- Firstly, i've counted at least four base colours, excluding the different gradients
- The logo element actually makes very little sense and simply confuses the message
- The line underneath 'Craynne' is dotted for some reason, and detracts from the lettering
- There is far too much spacing between the logo element and the lettering
- As I've mentioned in previous tutorials, less is more. Choose one or two base colours, and if necessary, use gradients to create light, shade and depth
- If you choose to use a logo element in your design, ensure that every part of it has a reason for being there. In this example, the building alone would have been sufficient, without the two random blocks and a triangle. It pulls down the whole design and makes it feel cluttered.
- There is no need to have a line in this logo at all, much less a dashed line. It simply pulls your eye away from the text, and is, again, in a completely unconnected colour.
- Bring the logo element either down, or to the left of the lettering, and reduce it's size. The element shouldn't overwhelm the business name.
What's wrong with this logo:
- The most obvious problem here, is that the designer didn't read the brief properly, and has included an art deco style 'crane'
- The font is more suited to a solicitors, accountant etc rather than construction, and certainly wouldn't be considered modern
- Once again, the use of unnecessary lines between the two texts - it simply complicates the message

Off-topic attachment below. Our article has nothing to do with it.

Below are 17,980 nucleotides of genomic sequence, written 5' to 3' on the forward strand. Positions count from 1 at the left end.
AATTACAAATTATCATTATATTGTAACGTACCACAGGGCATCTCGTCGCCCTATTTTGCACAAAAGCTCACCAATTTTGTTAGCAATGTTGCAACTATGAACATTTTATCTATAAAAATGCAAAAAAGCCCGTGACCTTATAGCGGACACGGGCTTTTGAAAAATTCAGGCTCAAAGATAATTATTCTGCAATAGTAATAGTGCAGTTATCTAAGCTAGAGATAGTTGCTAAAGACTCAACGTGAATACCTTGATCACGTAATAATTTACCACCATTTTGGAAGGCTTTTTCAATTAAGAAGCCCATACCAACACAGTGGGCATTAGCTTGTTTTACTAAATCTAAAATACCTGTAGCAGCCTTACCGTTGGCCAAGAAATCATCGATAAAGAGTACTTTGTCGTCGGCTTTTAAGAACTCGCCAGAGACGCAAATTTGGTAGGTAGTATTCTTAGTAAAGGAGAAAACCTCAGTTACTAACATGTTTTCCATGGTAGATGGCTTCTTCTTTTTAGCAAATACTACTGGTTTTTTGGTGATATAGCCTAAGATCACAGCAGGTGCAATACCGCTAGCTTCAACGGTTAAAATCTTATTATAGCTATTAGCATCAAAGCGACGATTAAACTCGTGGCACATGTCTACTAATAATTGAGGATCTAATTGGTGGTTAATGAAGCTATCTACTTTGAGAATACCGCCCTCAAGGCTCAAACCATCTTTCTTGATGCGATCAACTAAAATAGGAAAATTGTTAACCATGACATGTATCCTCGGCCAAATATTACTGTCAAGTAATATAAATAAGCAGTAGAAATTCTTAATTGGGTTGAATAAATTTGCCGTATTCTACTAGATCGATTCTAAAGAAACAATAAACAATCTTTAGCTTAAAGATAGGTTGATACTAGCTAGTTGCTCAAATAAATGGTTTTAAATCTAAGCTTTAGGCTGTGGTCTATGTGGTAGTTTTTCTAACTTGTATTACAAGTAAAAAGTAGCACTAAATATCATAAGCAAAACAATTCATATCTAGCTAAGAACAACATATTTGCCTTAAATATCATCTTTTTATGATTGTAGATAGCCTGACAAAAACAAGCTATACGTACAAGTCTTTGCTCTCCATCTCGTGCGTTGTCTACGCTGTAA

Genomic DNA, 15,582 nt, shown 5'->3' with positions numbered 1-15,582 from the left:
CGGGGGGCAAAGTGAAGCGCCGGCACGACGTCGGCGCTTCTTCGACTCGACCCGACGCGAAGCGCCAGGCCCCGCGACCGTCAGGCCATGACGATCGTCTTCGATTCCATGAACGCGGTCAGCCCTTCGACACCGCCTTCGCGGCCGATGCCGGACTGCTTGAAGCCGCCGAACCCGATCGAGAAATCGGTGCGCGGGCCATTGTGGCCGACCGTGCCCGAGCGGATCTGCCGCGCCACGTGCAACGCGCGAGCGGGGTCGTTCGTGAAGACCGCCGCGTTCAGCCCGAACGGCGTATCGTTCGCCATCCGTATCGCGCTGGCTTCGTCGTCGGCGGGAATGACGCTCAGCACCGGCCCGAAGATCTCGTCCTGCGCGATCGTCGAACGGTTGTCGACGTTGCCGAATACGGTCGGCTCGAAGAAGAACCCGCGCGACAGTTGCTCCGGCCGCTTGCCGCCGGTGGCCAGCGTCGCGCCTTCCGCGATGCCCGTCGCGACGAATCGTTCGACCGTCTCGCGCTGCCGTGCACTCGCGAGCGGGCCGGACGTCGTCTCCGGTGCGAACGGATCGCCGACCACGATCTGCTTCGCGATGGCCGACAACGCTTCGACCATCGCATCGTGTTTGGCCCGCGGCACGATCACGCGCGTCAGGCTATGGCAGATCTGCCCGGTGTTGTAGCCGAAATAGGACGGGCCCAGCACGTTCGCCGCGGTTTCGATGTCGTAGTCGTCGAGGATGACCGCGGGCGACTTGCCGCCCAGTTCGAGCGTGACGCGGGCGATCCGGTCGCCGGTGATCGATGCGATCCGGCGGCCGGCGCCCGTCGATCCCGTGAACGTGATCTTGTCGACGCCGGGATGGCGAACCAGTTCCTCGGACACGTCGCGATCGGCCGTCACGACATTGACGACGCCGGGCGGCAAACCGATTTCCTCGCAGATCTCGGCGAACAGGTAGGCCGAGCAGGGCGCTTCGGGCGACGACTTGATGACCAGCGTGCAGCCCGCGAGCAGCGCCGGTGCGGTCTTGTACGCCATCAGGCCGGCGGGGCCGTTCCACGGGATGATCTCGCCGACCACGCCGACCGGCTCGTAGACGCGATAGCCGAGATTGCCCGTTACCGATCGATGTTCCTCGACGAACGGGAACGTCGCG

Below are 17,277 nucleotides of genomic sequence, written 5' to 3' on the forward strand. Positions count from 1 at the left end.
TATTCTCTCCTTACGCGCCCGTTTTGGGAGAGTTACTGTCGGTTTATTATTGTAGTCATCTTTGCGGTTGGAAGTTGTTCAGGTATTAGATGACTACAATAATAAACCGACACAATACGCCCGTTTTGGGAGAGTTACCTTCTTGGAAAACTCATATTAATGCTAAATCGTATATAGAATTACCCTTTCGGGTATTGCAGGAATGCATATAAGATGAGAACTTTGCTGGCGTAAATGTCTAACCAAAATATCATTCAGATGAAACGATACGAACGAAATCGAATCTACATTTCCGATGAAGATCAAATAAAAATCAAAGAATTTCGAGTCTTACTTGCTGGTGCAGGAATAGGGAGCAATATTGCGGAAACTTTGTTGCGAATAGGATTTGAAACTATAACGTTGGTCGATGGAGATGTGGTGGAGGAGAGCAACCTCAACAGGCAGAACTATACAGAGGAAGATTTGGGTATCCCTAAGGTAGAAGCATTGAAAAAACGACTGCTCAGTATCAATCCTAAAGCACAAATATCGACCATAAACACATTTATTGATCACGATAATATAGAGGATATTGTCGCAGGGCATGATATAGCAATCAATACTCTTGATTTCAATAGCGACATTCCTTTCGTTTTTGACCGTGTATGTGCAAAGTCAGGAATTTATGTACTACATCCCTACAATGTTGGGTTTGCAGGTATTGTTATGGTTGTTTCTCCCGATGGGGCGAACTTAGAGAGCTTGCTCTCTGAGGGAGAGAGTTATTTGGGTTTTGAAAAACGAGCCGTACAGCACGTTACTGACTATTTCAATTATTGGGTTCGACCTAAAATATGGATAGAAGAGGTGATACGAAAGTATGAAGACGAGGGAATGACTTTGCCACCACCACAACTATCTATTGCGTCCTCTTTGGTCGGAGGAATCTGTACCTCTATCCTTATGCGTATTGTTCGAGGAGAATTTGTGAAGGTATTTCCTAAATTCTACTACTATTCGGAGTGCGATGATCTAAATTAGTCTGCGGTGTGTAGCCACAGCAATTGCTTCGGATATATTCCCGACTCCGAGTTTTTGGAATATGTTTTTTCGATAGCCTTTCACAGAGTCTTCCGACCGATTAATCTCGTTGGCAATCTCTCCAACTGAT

- In the contrasted version in the bottom right hand corner, the choice of colours is very poor, as the dark background makes the text unreadable
- Scrap the logo element all together - a simple text based logo with some slight gradients may help
- If the design brief calls for a modern yet elegant logo, choose an elegant, modern font. Something simple like Code or Helvetica would do nicely
- See previous comments RE: lines between text.
- Choose your colour scheme wisely, and don't try to match colours that simply won't contrast, just to offer variation, it makes you look unprofessional.
What's wrong with this logo:
- Starting with my biggest pet hate in any logo - it has a background, and a rather poor one at that
- The circles seem to have a stroke effect on them, that is too small to be appreciated, but too large to be un-noticed. Also they aren't proper circles
- The font's used aren't particularly bad, but their alignment, kerning and position have ruined the effect
- Once again, we have badly contrasting colours. It's another case of adding colour for the sake of adding colour.
- It looks strongly like it's been designed in Microsoft Word
- Logo's don't need backgrounds. I honestly can't say this strongly enough. They need to be versatile and adaptable to many mediums including print, web and advertising, so a logo with a background makes them inherently unusable in the real world. If you *must* add a background to a logo, at least add a border to it.
- Change the deformed ovals, into proper circles and reduce their number. The logo element is bigger and uglier than it needs to be. Also, there is no necessity for the stroke effect round the outside of them. If it's purpose is to add contrast, then change the base colour of the circles.
- Aligning the wording to the circles would have made this logo better, however the 'developments' text would have fitted neatly underneath the 'craynne' wording and would have kept within the boundaries of the text. As it stands however, the logo looks unbalanced.
- Once again, choose colours that go well together. Aqua blue gradients with deep red will never go well together - don't just add colours for the sake of it.
If anyone has any requests for tutorials, please do let me know and i'll do my best to oblige. My specialties are in corporate identity, copywriting and web design.